Article Ethnic strife

NebrHogger

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While posted to Cam Lo, I stood daytime watch occasionally and had a good view of the goings on around that place mostly related to the open air market. Besides the Vietnamese who lived in Cam Lo, a few km away was a community of H'mong. I'm by no means an ethnologist, but they were clearly a separate ethnic group from other Vietnamese. Much higher cheek bones for one thing.
They seemed to be a very close knit community not unlike a tribe.

They all dressed in similar fashion - women wore a turban and a long wrap-around skirt that reached from their waist to their ankles. By way of individuality, they wore such jewelry around their necks & in their ears and nose as each deemed stylish.

Around their waist was a cord or light strap used to hold a small machete. I don't recall if they wore any kind of sandals... I don't believe they did. The memory that they went bare breasted clearly remains, though.

Also common to the women was the small clay pipe they held in their mouth with the bowl upside down. As well as I know, they smoked the vile-smelling weed that passed for tobacco in that part of the country.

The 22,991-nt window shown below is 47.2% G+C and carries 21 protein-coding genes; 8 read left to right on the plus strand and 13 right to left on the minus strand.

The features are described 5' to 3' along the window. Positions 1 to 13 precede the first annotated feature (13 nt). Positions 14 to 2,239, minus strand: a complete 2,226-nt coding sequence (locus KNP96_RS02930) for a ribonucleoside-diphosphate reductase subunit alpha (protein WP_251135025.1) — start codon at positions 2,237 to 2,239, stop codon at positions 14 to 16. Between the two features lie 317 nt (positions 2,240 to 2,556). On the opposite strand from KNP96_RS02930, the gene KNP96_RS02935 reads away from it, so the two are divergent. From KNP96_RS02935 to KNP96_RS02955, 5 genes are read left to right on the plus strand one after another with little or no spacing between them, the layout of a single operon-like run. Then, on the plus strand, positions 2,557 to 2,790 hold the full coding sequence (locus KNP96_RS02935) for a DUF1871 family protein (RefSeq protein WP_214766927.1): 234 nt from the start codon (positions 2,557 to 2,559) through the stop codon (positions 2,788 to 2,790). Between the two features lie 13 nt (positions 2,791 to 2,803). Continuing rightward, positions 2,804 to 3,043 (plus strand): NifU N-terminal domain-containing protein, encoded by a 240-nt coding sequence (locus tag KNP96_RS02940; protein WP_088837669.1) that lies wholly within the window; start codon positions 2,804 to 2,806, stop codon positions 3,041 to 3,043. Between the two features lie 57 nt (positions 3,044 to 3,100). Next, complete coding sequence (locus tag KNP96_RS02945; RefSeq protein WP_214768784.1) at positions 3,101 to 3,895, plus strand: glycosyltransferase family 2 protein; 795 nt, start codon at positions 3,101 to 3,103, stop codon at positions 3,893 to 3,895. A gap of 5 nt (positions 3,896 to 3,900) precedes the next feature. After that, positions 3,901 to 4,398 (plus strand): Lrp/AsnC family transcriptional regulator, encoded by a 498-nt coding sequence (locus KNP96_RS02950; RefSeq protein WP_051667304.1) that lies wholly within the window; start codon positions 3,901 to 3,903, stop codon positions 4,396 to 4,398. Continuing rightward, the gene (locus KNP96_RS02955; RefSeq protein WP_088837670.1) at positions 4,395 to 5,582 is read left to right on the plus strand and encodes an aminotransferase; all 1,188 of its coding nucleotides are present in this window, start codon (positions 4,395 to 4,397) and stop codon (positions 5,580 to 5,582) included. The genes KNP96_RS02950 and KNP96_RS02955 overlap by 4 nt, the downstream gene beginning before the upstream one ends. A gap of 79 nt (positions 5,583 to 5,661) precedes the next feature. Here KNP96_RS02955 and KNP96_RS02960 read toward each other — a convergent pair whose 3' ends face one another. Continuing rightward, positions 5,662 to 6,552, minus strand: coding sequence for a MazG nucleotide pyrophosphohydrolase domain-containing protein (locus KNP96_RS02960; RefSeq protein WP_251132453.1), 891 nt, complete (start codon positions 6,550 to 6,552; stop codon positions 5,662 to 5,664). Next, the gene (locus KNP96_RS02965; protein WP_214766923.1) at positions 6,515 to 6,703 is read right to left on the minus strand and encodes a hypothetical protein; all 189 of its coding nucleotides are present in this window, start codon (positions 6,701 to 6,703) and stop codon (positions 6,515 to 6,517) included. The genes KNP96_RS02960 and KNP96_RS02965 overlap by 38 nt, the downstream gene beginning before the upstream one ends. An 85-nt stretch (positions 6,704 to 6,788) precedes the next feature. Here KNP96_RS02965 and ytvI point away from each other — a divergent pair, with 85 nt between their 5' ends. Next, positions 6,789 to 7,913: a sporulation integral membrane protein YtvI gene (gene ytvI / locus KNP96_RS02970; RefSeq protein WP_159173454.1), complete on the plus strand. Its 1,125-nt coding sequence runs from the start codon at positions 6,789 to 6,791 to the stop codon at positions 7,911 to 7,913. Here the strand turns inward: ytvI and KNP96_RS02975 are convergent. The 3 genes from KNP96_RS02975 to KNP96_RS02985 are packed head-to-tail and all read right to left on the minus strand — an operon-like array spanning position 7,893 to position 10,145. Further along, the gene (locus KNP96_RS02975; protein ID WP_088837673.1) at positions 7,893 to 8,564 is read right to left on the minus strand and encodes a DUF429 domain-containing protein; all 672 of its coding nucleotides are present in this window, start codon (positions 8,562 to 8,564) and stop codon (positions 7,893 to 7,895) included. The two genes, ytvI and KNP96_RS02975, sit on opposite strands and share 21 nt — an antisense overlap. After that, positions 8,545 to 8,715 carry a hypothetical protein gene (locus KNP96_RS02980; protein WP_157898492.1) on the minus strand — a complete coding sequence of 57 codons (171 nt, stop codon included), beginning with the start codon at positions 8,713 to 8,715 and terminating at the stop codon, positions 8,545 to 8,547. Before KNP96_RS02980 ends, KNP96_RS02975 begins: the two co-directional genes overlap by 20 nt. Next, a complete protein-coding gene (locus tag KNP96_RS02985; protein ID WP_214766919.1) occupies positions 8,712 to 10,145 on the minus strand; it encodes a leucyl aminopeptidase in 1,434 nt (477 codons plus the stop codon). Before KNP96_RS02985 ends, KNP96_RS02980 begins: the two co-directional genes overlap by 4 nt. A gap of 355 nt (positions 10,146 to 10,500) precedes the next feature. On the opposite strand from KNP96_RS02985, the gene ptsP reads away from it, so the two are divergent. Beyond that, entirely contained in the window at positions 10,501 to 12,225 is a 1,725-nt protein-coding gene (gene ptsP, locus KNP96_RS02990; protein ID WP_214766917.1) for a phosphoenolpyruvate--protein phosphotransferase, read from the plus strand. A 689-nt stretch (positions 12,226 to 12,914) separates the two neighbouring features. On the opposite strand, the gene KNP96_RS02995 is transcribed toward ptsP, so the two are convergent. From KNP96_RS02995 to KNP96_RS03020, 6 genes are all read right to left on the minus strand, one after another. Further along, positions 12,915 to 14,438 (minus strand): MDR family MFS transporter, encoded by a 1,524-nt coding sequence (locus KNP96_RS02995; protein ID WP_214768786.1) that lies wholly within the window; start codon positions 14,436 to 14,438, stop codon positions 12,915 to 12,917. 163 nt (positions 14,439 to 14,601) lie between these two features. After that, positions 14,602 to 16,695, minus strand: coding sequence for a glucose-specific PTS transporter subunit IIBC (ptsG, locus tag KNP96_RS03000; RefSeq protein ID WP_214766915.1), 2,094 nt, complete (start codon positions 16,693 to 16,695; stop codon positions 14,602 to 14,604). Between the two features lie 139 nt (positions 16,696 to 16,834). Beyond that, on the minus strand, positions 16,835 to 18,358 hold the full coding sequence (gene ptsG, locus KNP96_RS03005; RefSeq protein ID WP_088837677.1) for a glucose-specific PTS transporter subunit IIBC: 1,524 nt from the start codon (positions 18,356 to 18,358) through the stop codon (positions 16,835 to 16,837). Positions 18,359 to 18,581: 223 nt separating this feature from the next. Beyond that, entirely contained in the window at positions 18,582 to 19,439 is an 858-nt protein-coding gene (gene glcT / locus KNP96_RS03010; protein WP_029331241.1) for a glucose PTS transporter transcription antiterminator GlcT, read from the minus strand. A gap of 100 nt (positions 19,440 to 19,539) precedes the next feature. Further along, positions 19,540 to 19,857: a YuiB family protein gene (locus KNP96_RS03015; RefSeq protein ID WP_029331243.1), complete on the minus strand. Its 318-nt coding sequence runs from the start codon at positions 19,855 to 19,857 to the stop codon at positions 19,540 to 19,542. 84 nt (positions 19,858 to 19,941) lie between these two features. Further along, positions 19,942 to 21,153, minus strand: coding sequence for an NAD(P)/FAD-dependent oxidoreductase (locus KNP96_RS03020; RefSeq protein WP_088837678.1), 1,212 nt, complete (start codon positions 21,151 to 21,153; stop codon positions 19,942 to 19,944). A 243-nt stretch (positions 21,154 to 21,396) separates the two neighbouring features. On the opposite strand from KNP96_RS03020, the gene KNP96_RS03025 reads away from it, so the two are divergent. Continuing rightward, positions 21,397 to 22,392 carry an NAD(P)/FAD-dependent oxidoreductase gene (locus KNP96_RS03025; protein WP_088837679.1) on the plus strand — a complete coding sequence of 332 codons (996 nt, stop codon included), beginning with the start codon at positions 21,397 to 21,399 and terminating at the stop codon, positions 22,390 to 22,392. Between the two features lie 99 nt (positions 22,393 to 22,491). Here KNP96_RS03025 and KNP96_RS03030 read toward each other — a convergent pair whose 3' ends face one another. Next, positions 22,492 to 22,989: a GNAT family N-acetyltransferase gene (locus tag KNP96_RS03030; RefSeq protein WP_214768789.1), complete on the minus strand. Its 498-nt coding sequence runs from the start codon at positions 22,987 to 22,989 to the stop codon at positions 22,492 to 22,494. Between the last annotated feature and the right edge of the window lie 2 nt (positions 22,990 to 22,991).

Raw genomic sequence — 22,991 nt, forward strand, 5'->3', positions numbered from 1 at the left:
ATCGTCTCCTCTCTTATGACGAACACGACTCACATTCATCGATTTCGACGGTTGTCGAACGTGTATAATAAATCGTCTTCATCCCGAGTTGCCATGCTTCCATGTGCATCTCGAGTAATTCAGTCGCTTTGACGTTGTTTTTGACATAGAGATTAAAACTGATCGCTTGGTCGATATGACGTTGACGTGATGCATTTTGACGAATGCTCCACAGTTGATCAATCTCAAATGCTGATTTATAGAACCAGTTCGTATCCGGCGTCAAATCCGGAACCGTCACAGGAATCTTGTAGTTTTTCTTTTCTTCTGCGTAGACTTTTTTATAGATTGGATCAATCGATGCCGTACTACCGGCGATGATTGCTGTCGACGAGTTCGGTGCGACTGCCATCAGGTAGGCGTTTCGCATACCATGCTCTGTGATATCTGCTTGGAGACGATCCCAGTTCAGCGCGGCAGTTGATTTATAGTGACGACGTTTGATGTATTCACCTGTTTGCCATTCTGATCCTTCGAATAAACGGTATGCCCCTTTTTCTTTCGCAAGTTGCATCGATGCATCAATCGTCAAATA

The men worked as mercenary scouts - mostly for American special forces. Their usual dress was cast-off uniform bits with little regard where it originated. They were most often gone, leaving the women to raise income by cutting brush they made into charcoal they sold at the open air market.
North of Cam Lo and north of Rte 9 was a "free fire zone", meaning anyone seen was fair game to be shot on sight. But while on patrol if we saw H'mong women chopping brush, they weren't fired upon because their presence was a good sign the enemy wasn't around.

They would chop brush for most of the day, and each woman would carry an impossibly large bundle back to their village for conversion to charcoal. When they had a sufficient quantity, that would be carried to market in immense burlap bags... strapped on their backs.

It was quite a sight to see the women trudging along, stoically bearing their load and smoking their small clay pipes. Even what appeared to be young girls smoked. Actually the crowd en route the market was predominately young. I imagined the older women remained behind to watch camp and occasionally stir the rice.

Also watching the procession were Vietnamese children of the village, but they weren't interested in cultural differences - they were out to start trouble. For some reason there was a lot of racial tension between the Vietnamese and H'mong.

When the H'mong women reached Cam Lo within sight of our post, the Vietnamese kids would begin heckling them - mostly by cursing and shouting racial epithets. (calling them monkeys was a popular insult) Being used to such things, the women methodically plodded along, largely ignoring the young boys. Hoping to further anger the women, the boys would also spit at them or throw rocks.